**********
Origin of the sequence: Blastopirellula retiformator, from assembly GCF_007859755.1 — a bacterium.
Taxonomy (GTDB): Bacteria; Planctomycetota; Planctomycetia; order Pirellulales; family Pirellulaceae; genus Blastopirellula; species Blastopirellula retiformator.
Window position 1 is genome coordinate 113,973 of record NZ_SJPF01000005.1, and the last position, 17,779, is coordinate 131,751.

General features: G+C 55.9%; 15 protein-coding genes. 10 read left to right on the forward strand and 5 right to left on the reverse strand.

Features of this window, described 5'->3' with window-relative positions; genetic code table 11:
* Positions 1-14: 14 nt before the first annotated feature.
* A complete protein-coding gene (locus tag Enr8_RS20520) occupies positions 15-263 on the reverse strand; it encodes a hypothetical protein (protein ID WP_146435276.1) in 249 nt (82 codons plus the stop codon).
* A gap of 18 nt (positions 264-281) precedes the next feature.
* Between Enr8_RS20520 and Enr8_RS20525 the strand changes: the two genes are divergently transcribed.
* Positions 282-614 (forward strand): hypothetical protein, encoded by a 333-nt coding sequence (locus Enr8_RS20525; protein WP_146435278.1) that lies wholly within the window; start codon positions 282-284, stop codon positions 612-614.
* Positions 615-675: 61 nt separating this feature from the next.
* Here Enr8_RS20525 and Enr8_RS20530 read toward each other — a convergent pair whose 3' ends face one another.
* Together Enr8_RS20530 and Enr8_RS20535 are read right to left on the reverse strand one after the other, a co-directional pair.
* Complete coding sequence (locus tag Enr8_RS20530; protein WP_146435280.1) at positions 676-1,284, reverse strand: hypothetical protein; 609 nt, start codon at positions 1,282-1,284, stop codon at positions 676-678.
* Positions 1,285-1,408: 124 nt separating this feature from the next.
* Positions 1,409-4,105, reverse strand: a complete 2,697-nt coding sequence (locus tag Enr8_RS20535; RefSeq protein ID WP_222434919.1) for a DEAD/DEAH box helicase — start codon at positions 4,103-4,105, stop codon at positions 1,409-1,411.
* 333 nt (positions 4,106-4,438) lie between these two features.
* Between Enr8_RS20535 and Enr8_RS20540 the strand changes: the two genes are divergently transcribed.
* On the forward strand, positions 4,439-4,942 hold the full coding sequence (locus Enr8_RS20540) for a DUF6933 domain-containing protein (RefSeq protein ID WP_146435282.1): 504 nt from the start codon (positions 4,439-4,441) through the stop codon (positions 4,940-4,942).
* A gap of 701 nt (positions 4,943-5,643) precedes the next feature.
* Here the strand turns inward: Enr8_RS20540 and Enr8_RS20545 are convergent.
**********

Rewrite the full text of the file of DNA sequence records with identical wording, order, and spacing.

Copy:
Origin of the sequence: Blastopirellula retiformator, from assembly GCF_007859755.1 — a bacterium.
Taxonomy (GTDB): Bacteria; Planctomycetota; Planctomycetia; order Pirellulales; family Pirellulaceae; genus Blastopirellula; species Blastopirellula retiformator.
Window position 1 is genome coordinate 113,973 of record NZ_SJPF01000005.1, and the last position, 17,779, is coordinate 131,751.

General features: G+C 55.9%; 15 protein-coding genes. 10 read left to right on the forward strand and 5 right to left on the reverse strand.

Features of this window, described 5'->3' with window-relative positions; genetic code table 11:
* Positions 1-14: 14 nt before the first annotated feature.
* A complete protein-coding gene (locus tag Enr8_RS20520) occupies positions 15-263 on the reverse strand; it encodes a hypothetical protein (protein ID WP_146435276.1) in 249 nt (82 codons plus the stop codon).
* A gap of 18 nt (positions 264-281) precedes the next feature.
* Between Enr8_RS20520 and Enr8_RS20525 the strand changes: the two genes are divergently transcribed.
* Positions 282-614 (forward strand): hypothetical protein, encoded by a 333-nt coding sequence (locus Enr8_RS20525; protein WP_146435278.1) that lies wholly within the window; start codon positions 282-284, stop codon positions 612-614.
* Positions 615-675: 61 nt separating this feature from the next.
* Here Enr8_RS20525 and Enr8_RS20530 read toward each other — a convergent pair whose 3' ends face one another.
* Together Enr8_RS20530 and Enr8_RS20535 are read right to left on the reverse strand one after the other, a co-directional pair.
* Complete coding sequence (locus tag Enr8_RS20530; protein WP_146435280.1) at positions 676-1,284, reverse strand: hypothetical protein; 609 nt, start codon at positions 1,282-1,284, stop codon at positions 676-678.
* Positions 1,285-1,408: 124 nt separating this feature from the next.
* Positions 1,409-4,105, reverse strand: a complete 2,697-nt coding sequence (locus tag Enr8_RS20535; RefSeq protein ID WP_222434919.1) for a DEAD/DEAH box helicase — start codon at positions 4,103-4,105, stop codon at positions 1,409-1,411.
* 333 nt (positions 4,106-4,438) lie between these two features.
* Between Enr8_RS20535 and Enr8_RS20540 the strand changes: the two genes are divergently transcribed.
* On the forward strand, positions 4,439-4,942 hold the full coding sequence (locus Enr8_RS20540) for a DUF6933 domain-containing protein (RefSeq protein ID WP_146435282.1): 504 nt from the start codon (positions 4,439-4,441) through the stop codon (positions 4,940-4,942).
* A gap of 701 nt (positions 4,943-5,643) precedes the next feature.
* Here the strand turns inward: Enr8_RS20540 and Enr8_RS20545 are convergent.